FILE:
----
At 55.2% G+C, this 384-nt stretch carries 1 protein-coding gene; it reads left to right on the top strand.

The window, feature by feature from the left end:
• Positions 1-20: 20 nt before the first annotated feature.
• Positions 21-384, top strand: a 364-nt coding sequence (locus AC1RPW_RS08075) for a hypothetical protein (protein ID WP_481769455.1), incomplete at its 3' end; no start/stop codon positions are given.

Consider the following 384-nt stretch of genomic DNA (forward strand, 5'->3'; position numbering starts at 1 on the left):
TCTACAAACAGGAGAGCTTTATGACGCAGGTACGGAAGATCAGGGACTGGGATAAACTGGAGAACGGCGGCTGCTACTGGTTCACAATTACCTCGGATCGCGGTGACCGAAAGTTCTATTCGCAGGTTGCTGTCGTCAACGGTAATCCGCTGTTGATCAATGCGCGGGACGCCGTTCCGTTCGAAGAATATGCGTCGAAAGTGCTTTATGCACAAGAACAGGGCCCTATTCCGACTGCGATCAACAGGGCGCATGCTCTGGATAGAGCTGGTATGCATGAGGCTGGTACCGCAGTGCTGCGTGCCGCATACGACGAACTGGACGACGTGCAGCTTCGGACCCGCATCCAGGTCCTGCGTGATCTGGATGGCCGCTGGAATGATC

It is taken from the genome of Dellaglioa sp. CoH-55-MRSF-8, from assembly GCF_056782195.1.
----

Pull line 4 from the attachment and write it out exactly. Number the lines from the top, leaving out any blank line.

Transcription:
• Positions 21-384, top strand: a 364-nt coding sequence (locus AC1RPW_RS08075) for a hypothetical protein (protein ID WP_481769455.1), incomplete at its 3' end; no start/stop codon positions are given.